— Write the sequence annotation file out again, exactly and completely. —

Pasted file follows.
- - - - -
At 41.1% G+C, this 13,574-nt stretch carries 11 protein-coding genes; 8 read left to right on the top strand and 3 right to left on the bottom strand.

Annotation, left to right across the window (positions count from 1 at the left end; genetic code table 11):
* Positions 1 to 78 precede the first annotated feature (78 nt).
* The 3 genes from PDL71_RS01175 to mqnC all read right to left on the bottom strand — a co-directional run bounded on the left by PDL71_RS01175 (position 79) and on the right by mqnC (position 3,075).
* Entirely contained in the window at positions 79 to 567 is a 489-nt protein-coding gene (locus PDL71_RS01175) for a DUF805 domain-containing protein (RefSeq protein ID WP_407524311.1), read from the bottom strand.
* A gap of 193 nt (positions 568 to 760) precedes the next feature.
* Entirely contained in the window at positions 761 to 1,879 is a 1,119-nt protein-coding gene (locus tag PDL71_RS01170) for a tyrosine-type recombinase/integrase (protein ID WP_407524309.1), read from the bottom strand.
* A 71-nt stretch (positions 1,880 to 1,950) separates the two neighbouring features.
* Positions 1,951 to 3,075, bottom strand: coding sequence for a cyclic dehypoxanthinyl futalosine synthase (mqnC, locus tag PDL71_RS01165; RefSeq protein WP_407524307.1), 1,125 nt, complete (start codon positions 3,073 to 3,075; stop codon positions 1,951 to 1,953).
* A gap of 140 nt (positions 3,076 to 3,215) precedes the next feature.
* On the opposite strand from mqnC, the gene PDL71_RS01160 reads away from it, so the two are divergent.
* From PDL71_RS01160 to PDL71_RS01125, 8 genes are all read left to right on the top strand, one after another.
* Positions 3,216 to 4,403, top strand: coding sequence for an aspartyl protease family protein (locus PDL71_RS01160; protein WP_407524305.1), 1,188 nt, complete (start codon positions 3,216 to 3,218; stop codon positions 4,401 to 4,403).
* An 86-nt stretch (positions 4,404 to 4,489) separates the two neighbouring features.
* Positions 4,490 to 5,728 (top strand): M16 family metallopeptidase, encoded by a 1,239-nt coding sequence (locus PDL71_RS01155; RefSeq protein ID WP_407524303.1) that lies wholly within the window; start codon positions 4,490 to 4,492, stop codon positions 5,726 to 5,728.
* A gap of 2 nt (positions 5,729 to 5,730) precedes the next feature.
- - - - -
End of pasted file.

At 41.1% G+C, this 13,574-nt stretch carries 11 protein-coding genes; 8 read left to right on the top strand and 3 right to left on the bottom strand.

Annotation, left to right across the window (positions count from 1 at the left end; genetic code table 11):
* Positions 1 to 78 precede the first annotated feature (78 nt).
* The 3 genes from PDL71_RS01175 to mqnC all read right to left on the bottom strand — a co-directional run bounded on the left by PDL71_RS01175 (position 79) and on the right by mqnC (position 3,075).
* Entirely contained in the window at positions 79 to 567 is a 489-nt protein-coding gene (locus PDL71_RS01175) for a DUF805 domain-containing protein (RefSeq protein ID WP_407524311.1), read from the bottom strand.
* A gap of 193 nt (positions 568 to 760) precedes the next feature.
* Entirely contained in the window at positions 761 to 1,879 is a 1,119-nt protein-coding gene (locus tag PDL71_RS01170) for a tyrosine-type recombinase/integrase (protein ID WP_407524309.1), read from the bottom strand.
* A 71-nt stretch (positions 1,880 to 1,950) separates the two neighbouring features.
* Positions 1,951 to 3,075, bottom strand: coding sequence for a cyclic dehypoxanthinyl futalosine synthase (mqnC, locus tag PDL71_RS01165; RefSeq protein WP_407524307.1), 1,125 nt, complete (start codon positions 3,073 to 3,075; stop codon positions 1,951 to 1,953).
* A gap of 140 nt (positions 3,076 to 3,215) precedes the next feature.
* On the opposite strand from mqnC, the gene PDL71_RS01160 reads away from it, so the two are divergent.
* From PDL71_RS01160 to PDL71_RS01125, 8 genes are all read left to right on the top strand, one after another.
* Positions 3,216 to 4,403, top strand: coding sequence for an aspartyl protease family protein (locus PDL71_RS01160; protein WP_407524305.1), 1,188 nt, complete (start codon positions 3,216 to 3,218; stop codon positions 4,401 to 4,403).
* An 86-nt stretch (positions 4,404 to 4,489) separates the two neighbouring features.
* Positions 4,490 to 5,728 (top strand): M16 family metallopeptidase, encoded by a 1,239-nt coding sequence (locus PDL71_RS01155; RefSeq protein ID WP_407524303.1) that lies wholly within the window; start codon positions 4,490 to 4,492, stop codon positions 5,726 to 5,728.
* A gap of 2 nt (positions 5,729 to 5,730) precedes the next feature.